Lean and the Real Customer – Part 1
Article by Mark Gregory:
As I go about my daily business, like most people, I am continually exposed to varying levels of customer service from fantastic to (as Buzz would say) awful and beyond! Unlike most of the people around me though, I wonder whether the proprietors of this service really think and/or attempt to understand who the real customer is and what are their needs?
There are a couple of key enablers we talk a lot about in the lean philosophy: firstly, the value chain – the chain of activities and interactions that produces the output, be it a product or a service; secondly, the customers within the value chain – which is simply the next person in the chain or the receiver of the output of the previous activity. As those more conversant with lean philosophy will know, there are then a whole host of tools one can use to optimise this value chain and what the customer receives. There is of course as with all good philosophies, a higher purpose at play here as well, a why are we doing this at all question to be answered and principles to guide us to that higher purpose, but on the whole, in its simplest terms, it is about optimising customer value and experience.
So when I consider this service excellence, customer experience, customer loyalty or whichever other term you prefer conundrum, I just see the external customer as the end of a long value chain. While it is important to expend concerted effort to recognise all of my needs, wants and desires in an attempt to satisfy them and get me to buy, it strikes me that this is often out of balance with the effort put into satisfying the only customer truly in our circle of control the internal one, our employees.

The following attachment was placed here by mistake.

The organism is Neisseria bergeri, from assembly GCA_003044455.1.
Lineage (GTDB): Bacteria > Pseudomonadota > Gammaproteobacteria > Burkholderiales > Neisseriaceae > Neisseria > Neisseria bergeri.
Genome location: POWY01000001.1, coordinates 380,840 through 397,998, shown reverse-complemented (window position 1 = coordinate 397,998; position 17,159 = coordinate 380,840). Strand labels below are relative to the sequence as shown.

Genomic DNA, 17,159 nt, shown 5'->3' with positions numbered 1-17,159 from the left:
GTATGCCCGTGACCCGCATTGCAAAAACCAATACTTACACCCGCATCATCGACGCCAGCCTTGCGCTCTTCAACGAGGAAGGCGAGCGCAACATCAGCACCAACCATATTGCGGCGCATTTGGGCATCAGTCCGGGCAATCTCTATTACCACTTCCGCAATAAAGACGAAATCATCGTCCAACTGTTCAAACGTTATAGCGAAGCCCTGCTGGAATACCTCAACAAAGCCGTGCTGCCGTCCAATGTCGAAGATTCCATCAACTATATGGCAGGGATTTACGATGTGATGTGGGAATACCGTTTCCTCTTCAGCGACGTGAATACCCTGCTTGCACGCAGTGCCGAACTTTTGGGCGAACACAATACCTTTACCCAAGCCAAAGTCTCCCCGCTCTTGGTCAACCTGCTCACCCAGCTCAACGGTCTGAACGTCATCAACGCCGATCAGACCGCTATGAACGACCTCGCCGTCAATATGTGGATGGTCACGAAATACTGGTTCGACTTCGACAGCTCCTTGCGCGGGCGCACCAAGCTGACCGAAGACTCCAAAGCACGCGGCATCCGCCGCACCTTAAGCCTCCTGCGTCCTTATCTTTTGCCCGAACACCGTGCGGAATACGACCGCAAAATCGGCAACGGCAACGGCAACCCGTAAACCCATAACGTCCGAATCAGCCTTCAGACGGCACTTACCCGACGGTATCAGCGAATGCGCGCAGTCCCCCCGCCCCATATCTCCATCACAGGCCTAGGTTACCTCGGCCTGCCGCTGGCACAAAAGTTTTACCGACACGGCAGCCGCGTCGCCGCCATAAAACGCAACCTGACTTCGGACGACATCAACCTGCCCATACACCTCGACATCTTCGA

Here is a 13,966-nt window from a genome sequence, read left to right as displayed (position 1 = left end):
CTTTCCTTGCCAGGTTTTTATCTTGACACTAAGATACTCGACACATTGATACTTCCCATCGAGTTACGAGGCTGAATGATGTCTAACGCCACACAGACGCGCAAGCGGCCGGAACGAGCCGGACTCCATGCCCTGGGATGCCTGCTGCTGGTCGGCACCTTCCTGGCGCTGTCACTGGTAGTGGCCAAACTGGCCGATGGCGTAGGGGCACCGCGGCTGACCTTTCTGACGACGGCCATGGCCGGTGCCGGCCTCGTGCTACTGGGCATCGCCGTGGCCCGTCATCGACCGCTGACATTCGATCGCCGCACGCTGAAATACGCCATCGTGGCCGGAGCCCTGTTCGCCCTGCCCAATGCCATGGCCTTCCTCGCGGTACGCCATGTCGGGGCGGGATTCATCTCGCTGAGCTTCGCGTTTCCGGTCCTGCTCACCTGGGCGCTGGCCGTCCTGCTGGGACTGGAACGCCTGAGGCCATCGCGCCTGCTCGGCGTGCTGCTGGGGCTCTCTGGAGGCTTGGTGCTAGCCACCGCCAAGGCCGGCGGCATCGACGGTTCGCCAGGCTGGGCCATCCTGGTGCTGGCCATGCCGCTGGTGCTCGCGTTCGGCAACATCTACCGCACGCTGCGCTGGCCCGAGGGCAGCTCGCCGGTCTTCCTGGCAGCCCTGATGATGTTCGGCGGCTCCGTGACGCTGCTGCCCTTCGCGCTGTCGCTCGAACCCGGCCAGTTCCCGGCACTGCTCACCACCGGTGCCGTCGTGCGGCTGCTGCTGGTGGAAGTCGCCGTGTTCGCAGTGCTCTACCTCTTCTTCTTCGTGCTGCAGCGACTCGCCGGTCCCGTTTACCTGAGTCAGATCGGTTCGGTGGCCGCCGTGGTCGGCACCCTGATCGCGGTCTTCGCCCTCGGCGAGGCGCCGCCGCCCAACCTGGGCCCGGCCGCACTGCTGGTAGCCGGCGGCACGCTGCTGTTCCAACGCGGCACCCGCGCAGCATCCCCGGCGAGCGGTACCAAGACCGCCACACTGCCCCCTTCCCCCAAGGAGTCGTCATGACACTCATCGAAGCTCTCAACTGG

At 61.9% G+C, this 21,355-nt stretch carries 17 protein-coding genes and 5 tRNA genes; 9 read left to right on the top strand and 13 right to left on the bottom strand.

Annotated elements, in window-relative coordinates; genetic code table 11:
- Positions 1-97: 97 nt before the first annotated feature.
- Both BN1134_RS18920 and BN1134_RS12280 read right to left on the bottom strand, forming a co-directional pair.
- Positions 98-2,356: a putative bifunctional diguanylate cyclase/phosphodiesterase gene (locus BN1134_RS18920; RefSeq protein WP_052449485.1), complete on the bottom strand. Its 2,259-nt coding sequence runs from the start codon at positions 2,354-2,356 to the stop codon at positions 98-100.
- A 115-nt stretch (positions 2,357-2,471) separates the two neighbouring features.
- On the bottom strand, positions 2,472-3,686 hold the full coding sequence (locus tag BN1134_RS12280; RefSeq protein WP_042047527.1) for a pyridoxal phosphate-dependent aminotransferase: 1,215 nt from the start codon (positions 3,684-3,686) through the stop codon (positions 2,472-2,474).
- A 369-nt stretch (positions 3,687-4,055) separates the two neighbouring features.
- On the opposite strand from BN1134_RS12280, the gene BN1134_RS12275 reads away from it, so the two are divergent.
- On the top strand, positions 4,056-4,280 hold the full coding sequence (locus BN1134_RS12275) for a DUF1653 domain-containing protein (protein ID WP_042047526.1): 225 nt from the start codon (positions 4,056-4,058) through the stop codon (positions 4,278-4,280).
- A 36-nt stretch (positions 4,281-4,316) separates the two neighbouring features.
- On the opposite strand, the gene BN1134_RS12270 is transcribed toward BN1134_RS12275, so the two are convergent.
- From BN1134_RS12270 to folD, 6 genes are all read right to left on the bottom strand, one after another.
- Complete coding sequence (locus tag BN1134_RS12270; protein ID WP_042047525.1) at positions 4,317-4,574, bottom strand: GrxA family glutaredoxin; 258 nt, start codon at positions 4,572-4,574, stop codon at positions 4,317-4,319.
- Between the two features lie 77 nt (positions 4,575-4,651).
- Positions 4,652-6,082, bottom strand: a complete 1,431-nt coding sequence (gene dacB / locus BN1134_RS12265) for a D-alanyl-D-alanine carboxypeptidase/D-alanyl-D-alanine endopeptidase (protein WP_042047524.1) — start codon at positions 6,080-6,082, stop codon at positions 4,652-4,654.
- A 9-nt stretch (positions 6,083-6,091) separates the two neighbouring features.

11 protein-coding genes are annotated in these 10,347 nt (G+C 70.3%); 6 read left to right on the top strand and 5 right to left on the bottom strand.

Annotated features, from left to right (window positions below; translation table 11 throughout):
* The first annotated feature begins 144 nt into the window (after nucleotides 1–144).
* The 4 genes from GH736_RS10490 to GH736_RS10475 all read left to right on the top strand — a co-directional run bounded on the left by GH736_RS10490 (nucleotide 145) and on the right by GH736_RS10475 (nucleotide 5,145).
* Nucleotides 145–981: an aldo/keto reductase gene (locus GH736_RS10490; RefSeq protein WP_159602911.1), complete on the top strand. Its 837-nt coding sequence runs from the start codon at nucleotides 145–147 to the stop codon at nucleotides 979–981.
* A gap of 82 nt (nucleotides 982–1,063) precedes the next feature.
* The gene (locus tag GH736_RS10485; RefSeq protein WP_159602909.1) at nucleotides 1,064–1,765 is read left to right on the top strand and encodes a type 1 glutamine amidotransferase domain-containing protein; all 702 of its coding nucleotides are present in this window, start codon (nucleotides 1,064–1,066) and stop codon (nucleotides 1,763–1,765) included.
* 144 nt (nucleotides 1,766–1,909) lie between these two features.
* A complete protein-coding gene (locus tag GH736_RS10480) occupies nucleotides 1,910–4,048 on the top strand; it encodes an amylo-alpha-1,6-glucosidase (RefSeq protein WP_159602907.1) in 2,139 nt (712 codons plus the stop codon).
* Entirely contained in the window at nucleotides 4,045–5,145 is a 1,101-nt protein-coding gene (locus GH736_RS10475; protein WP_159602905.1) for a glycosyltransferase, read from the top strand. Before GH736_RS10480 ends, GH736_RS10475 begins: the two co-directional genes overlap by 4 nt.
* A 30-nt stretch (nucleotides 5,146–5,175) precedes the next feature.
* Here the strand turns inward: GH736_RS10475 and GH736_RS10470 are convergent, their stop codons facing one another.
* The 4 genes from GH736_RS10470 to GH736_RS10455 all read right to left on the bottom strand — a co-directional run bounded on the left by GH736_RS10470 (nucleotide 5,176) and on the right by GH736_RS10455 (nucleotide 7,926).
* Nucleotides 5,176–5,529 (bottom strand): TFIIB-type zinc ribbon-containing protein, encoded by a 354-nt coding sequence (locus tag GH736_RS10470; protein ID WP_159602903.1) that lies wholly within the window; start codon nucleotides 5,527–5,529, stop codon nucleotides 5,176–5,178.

It strikes me that the poor service I often receive is just the outward manifestation of the lack of engagement effort the employer has expended on the internal customer (the employee). In other words, the service outcome is merely a by-product of the engagement proposition, just as high levels of quality and productivity are, within the lean philosophy.
The evidence is there but we may just be looking in the wrong place. For example, in 1998 the Harvard Business Review published an article entitled “The Employee – Customer Profit Chain at Sears.” This article (worth a read by the way) talks about the turnaround and transformation undertaken over a three year period at Sears Roebuck Company, an American Department store chain. As with all good turnaround stories, it has the CEO and the senior leadership team climbing the torturous mountain of culture change to place the flag of victory at the peak. What however is more interesting, is the approach they took in climbing the mountain. They started with creating a compelling place to work or employee engagement. The second interesting point here is that they put just as much, if not more energy into this, as they did into the other key area of focus, the external customer. The result was that they found a direct correlation: a 5 unit increase in employee attitude drove a 1.3 unit increase in customer impression, which in turn drove a 0.5% increase in revenue growth.
So if the internal customer is the key to service excellence and customer loyalty how does lean help?
To be continued…. Click here for part 2